Even though a few biographical and Puranic movies in Sanskrit have been released so far, Ishti is the first ever movie made in Sanskrit that deals with a social theme
Even though three to four Sanskrit movies had been made in the past in Bharat, Dr. G Prabha Pillai’s “Ishti” is the first story or feature film made in Sanskrit. Malayalam’s matinee idol Nedumudi Venu is in the lead role of 71 years old Vedic scholar Ramavikraman Namboothiri. Story dates back to the social and cultural backgrounds of Brahmin Namboothiri families of mid twentieth century in Kerala. Those Namboothiri families and their social life were infested with all sorts of superstitions and practices. Ramavikraman, like his contemporaries in other Namboothiri families, stuck to his systems and practices whatever superstitious they were. His fall commenced by the entry of the 17 years old Sreedevi, his third bride. Venu has done hundred percent justice in presenting the typical Namboothiri style of romance, headstrong attitude stemmed from his scholarship and also the gloom originated from the sense of loss, etc. The Sanskrit pronunciation is spotless too.
Those were the days when younger generations of Namboothiri families challenged the orthodox, patriarchal traditions of their society. The eldest one in the Namboothiri family had the sole authority and control of the family properties. He could formally marry a woman from the same community and bring the spouse home. Younger brothers could have sambandham (informal relations) with Nair women. Nairs were inferior to Namboothiris in the so-called caste hierarchy existing those days. The children born from those relations did not have any right to the father’s property. Namboothiri women were the most affected members of the family. They did not even get the formal education and were bound to live as illiterates. In this context, Dr. Prabha can, by all means, claim a feminist angle his film does have.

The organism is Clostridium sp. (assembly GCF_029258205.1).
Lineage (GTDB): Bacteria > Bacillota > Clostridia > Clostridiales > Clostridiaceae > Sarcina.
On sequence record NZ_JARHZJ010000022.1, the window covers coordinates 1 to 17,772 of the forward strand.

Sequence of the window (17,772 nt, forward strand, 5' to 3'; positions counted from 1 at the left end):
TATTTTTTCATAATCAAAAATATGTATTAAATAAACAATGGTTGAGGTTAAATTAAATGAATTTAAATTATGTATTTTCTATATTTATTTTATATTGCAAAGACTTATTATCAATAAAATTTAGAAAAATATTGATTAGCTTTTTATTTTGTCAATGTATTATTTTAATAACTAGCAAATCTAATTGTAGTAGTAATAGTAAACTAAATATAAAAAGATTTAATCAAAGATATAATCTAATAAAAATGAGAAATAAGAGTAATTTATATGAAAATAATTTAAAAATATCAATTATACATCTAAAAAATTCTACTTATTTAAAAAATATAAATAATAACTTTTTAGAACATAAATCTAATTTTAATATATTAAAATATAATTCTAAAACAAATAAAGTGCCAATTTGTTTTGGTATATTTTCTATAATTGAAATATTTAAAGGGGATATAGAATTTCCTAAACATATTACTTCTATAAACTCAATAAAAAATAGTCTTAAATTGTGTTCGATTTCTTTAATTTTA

Ramavikraman Namboothiri, the head of the family has performed Somayaga, a very important yaga (yajna), so he is called Somayaji. His ambition is to perform Athirathra (Agniyaga) and bag the title of Akkithiri. The fire from the yaga would be preserved to light his funeral pyre. He is willing to sell off the family fortunes for it, but is not at all ready to pick up the tab for the treatment of his brother’s ailing son. He was born to a so-called lower caste woman; thanks again to the sambandham of the young male members! Eldest one could go for polygamy and that too with teen aged girls, quite often girls of his grand daughters’ age!
Somayaji’s third wife Sreedevi was literate. She weathered the orthodoxy and inspired the younger brothers of her husband to assert their right to know. Somayaji’s eldest son, Raman Namboothiri could chant Vedic hymns, but, could not read and write. Sreedevi could convince him. But, the elders came out with a new design; they alleged illicit relations between Raman and his father’s wife. Somayaji supported the elders. But, Sreedevi condemned her husband and walked out of the households. “Ishti” in Sanskrit means search for self, yoga, etc. The film is the first ever one in Sanskrit with a social theme.
Film maker Dr. G Prabha is a scholar in Sanskrit with a Doctorate. He retired as the HOD of Oriental Languages in Layola College, Chennai. Dr Prabha has done two documentaries earlier: One is Agnaye, a movie on the famous Athirathram or Agnicayana (a Somayagam of 12 days duration). Another one is on Akkitham Achuthan Namboothiri, the great poet of Malayalam.
It appears, the movie is going to serve dual purposes: One is the exposure of the pathetic situation Namboothiri society had undergone in the last century. Another one is the propagation of Sanskrit language. n